Sunday rolls round again, where has the weekend gone? Still, it’s not quite over yet and I have the fab C Clark Jefferson dropping by to chat about their new release. It’s a collection of short stories, entitled Love Theories – so something for everything and quick ‘pick up and reads’ for the weekend 🙂
So, let’s start with you telling us a bit about yourself (bio).
I’m C Clark Jefferson born and raised in Chicago, Illinois. In addition, my current book is titled: Love Theories Short Stories Collection. I’m also a blogger, magazine contributor, playwright, speaker, and writing coach.
Was there a specific moment where you first knew that you wanted to be a writer?
My love for writing was discovered at the age of 9. Back in the day we had diaries (now called journals) and I religiously wrote in mine. Also as a fourth grader, we had a writing composition course where we could “freestlye” basically write about whatever topic we wanted to and the best part was there wasn’t a page limit. In my writings I felt safe and powerful because I could say things that I couldn’t say verbally.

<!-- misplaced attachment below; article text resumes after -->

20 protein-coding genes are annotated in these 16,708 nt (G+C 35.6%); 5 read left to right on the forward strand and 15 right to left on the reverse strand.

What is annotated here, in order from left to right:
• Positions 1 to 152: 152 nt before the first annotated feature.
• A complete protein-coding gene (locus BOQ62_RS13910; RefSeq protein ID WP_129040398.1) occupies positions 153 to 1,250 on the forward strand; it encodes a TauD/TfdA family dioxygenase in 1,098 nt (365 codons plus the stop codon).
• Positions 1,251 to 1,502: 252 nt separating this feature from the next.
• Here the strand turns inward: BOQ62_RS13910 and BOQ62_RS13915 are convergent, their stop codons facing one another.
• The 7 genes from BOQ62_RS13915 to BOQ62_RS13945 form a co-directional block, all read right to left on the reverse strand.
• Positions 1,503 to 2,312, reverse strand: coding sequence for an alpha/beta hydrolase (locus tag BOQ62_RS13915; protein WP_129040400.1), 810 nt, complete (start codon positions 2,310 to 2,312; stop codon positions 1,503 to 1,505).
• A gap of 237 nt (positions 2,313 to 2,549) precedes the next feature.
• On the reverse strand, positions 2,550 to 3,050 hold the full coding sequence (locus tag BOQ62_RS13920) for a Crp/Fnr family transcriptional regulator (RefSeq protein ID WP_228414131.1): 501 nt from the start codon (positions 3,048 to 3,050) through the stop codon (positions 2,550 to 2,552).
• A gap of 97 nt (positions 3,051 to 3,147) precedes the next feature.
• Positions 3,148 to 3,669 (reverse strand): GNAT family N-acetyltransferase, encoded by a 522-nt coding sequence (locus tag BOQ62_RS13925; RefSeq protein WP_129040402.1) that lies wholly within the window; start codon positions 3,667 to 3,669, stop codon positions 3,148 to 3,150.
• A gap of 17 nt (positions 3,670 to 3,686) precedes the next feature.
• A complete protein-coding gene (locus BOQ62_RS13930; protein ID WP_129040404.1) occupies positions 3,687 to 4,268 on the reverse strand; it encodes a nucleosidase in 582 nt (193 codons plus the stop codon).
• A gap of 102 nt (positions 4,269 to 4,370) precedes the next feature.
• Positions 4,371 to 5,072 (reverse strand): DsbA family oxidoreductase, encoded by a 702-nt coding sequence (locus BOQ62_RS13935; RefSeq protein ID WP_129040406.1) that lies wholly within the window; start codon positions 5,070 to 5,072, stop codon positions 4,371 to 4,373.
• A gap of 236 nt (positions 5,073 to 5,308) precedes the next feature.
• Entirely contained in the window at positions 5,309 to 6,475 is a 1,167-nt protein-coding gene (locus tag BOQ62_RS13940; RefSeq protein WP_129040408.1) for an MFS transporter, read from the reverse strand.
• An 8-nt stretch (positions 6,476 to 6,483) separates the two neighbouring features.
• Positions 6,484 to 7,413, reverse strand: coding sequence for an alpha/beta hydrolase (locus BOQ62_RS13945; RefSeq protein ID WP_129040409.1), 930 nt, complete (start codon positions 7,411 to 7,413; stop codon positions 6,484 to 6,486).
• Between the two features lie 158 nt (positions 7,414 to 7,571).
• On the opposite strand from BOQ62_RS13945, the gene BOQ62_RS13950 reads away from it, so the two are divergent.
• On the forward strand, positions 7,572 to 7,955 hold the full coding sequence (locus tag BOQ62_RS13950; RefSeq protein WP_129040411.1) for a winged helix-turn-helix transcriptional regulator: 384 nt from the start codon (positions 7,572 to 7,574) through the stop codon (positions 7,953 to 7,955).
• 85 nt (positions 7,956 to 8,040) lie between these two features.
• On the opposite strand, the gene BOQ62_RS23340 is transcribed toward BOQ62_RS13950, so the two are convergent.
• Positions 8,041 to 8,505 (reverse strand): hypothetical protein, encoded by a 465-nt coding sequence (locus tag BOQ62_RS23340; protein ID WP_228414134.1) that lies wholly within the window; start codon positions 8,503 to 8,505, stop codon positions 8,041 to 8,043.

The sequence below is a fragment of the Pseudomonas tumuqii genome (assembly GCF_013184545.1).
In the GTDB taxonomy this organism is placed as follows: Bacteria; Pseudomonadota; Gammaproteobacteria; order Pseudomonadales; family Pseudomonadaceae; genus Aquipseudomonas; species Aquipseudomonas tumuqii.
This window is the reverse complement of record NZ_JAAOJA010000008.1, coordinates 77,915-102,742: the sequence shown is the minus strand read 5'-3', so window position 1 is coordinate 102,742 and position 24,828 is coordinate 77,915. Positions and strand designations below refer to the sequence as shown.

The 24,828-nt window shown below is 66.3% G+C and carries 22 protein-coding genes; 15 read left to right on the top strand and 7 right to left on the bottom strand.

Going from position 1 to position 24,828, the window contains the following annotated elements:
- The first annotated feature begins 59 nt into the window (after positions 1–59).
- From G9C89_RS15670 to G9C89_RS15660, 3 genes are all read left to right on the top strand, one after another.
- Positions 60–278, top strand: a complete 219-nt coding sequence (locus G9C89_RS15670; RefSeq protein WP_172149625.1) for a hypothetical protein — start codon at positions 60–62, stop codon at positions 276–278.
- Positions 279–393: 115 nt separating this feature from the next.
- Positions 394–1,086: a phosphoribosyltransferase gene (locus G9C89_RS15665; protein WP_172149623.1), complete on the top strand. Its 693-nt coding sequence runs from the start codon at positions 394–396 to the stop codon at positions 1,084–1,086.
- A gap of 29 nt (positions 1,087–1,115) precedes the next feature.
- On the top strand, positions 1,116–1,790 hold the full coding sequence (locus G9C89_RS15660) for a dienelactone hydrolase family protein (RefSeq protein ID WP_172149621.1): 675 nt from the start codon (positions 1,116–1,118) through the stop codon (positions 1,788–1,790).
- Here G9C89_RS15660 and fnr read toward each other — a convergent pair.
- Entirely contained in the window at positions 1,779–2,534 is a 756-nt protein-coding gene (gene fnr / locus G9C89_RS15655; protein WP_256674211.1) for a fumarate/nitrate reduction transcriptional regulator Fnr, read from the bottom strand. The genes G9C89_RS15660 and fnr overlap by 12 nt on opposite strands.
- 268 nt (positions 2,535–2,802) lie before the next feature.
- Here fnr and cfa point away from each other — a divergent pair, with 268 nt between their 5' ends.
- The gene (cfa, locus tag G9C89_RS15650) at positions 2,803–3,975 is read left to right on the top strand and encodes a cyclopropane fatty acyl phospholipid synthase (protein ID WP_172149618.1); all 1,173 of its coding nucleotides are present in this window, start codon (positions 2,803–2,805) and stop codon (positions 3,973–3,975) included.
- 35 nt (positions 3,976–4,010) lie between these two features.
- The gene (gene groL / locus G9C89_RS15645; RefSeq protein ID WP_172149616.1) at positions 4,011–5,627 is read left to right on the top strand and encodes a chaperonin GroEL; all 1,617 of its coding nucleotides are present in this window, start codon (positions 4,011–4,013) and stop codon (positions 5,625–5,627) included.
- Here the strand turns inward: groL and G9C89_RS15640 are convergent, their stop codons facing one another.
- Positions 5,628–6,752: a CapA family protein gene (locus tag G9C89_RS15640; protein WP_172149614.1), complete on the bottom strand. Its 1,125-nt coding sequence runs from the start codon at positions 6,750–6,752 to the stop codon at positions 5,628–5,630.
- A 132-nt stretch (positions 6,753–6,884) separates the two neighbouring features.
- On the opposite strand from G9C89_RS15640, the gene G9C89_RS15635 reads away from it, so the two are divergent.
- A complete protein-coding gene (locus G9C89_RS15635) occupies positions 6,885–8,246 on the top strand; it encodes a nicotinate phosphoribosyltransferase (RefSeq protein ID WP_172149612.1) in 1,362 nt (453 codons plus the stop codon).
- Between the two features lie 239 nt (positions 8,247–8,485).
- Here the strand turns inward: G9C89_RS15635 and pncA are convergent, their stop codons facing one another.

Do you have a particular writing routine, or any special rituals?
My routine mainly consist of blocking off a set number of weekdays and hours of those days to devote to writing. To ensure that I make the most use of my time, I make sure my space is arranged with all necessities and I turn my phone off to avoid distractions
Tell us about the genre you write in, and what drew you to it.
Love Theories falls into three genres: Short Stories, Fiction, and Love & Relationships. All eight stories are fictional and address the topic of love in some way, shape, or form.
Are there any particular authors or books that have really inspired you?<
Yes, on the author side I enjoy reading materials by James Baldwin, Toni Morrison, Langston Hughes, Jamaica Kincaid, Paulo Coehlo, and Isabel Allende. Some of my favorite books are: Shakespeares Hamlet, Paradise Lost, Eat, Pray, Love, and Boundaries.
What five things could you never do without?>
Prayer, Bible, Water, Books, and Notepad.
Tell us a bit about your new release.
In our lifetime, we all experience it. It’s that intimate tugging at our heart that controls our thoughts and our actions. Love Theories is a fly-on-the-wall moment into how others interpret and ultimately function given varying heart-to-heart interactions involving the universal feeling of LOVE.